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Pictured is the ceiling beneath our first floor (second floor US). It's an old stone farmhouse, and there's no telling how long those supporting beams have been there (it could be 150 years or more).

I would like to eventually place a new subfloor and then a new hardwood or engineered wood floor upstairs. But I don't want to do this is the supporting beams can't take it or otherwise need some kind of work.

My question is, how would I know this? The floor upstairs is slanted and a bit squeaky, but seems fine otherwise.

stone floor

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    I have a feeling they are more decorating beams than what is holding up the ceiling/floor. Too small, too far apart.
    – crip659
    Apr 2 at 21:11
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    Also, we don't know exactly how deep they are—could be 8-12" of joist above the white ceiling.
    – Huesmann
    Apr 3 at 13:15
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    If you do not get sea sick walking on the floor above, I suspect there is more than meets the eye. Usually new or more sub floor strengthens the floor a bit. Not knowing what is above makes answers difficult, a hallway is much different that a bathroom with a big tub.
    – crip659
    Apr 3 at 22:36

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Has it held the floor up for (perhaps) 150 years?

Then it works. Welcome to "Living in vernacular architecture." The ones that didn't work fell down.

While it might not meet modern standards if built as is, new, unless you plan some sort of difficult flooring system with tiny bend ratio (such as tile) it's held the floor up for probably more than 100 years, and unless you do something abusive like storing your antique safe collection on it, it will probably hold the floor up for 100 more. The floor might deflect more than a floor built to modern standards, but that's really not a huge issue unless you choose to make it one, and then you'll be re-engineering the support structure to meet a spec your original designer/builder never planned for.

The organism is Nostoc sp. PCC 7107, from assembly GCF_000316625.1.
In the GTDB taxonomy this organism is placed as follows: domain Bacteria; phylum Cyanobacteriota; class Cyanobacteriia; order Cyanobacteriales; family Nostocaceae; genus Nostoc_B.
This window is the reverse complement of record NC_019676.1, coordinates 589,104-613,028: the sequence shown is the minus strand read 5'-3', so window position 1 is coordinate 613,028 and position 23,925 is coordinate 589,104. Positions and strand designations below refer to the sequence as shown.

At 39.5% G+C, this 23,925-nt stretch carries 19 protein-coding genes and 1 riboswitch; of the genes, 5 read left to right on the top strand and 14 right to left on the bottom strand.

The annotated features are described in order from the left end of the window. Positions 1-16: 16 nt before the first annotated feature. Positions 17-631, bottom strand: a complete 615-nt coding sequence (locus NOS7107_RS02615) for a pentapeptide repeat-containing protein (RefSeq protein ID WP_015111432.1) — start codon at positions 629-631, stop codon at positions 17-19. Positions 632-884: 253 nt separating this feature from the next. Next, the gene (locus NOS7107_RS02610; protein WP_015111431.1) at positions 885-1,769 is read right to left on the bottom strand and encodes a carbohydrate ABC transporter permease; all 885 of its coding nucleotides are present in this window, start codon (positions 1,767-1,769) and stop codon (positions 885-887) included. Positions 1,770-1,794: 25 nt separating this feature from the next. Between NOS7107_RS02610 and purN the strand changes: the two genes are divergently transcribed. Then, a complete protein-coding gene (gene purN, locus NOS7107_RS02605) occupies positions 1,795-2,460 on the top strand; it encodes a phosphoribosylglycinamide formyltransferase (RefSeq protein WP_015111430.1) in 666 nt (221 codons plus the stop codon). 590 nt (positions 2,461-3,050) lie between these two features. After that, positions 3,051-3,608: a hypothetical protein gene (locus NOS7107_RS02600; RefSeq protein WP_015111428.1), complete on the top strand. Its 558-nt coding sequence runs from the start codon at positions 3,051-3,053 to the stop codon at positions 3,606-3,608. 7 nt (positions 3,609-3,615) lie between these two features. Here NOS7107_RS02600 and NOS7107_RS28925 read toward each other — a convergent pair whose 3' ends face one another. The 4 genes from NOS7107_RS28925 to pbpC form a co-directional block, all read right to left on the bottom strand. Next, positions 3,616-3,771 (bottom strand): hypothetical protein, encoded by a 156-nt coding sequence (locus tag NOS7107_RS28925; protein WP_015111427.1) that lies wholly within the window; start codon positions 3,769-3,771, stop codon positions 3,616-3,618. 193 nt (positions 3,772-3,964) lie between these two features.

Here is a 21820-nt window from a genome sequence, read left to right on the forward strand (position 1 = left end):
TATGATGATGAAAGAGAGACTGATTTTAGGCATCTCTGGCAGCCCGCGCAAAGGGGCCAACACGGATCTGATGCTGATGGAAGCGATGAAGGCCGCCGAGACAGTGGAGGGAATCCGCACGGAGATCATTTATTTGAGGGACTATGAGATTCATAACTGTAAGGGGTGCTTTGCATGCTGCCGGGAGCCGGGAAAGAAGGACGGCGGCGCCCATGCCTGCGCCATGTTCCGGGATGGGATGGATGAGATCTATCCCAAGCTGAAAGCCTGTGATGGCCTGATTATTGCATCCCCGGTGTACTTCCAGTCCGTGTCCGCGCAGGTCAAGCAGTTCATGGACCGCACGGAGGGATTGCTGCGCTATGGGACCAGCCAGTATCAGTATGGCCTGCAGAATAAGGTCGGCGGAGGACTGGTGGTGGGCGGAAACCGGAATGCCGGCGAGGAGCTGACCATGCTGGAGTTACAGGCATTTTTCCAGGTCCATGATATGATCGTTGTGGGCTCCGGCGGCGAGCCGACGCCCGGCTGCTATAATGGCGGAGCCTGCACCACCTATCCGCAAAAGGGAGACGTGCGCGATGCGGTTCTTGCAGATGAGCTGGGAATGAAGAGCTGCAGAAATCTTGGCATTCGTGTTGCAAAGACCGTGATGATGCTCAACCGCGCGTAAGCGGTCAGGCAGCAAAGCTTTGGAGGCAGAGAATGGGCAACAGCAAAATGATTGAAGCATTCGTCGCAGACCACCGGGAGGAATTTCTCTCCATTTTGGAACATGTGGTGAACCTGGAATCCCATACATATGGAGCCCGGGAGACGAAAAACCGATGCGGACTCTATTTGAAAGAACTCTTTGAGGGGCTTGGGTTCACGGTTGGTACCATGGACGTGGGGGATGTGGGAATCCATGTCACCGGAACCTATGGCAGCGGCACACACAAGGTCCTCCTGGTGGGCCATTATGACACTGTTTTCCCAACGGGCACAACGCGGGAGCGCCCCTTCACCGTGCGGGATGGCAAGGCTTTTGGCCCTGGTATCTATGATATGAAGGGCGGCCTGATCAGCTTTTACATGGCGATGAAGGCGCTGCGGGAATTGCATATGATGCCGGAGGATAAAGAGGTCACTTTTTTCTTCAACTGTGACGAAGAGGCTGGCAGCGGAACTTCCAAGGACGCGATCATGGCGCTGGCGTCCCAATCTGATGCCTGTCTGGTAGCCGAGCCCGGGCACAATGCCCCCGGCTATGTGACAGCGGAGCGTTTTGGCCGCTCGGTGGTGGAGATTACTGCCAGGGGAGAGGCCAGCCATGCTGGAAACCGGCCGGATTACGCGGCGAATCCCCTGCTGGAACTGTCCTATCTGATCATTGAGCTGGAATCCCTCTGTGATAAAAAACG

If examination of the beams does not reveal damage due to overloading from the present use, then adding a couple of layers of wood flooring is not likely to damage them. Skip the 100mm concrete subfloor option, though. ;^)

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  • Thanks. I'm pretty sure these are the only beams. They might extend an inch or two up into the plaster, but definitely not 8 inches. I'd love to make the floor less bendy and also more noise insulated, but the gist of the question is whether it's safe to do so. I could add a nice subfloor noise proof padding with carpet but I can't tell from the various opinions whether another layer of wood floor is safe above the padding instead of carpet. Apr 3 at 16:45
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As @crip659 commented, they look too small and too far apart to be holding a floor. If this were at a modern house (<70 years old), I'd say for sure they are fake. BUT it looks really old and back in the day they used to build like that.

If these joists are the only thing holding the floor, then yes, they are too small. But you can find out by just removing a piece the plaster between them and taking a look at what is between those joists and the floor above. Depending on how they are attached to the (what I assume) are stone walls, and how much space you have to work with, this can turn to be more of a project than you are ready for.

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  • Thanks. This is what I was afraid of, but better to know now. Based on what I see in another room, where there is an opening in the floor (presumably to throw hay down to the cows below), there doesn't seem to be much room for any other joists. So I'm thinking these are it. Probably best to leave until we get a few other things done first! Apr 3 at 7:55

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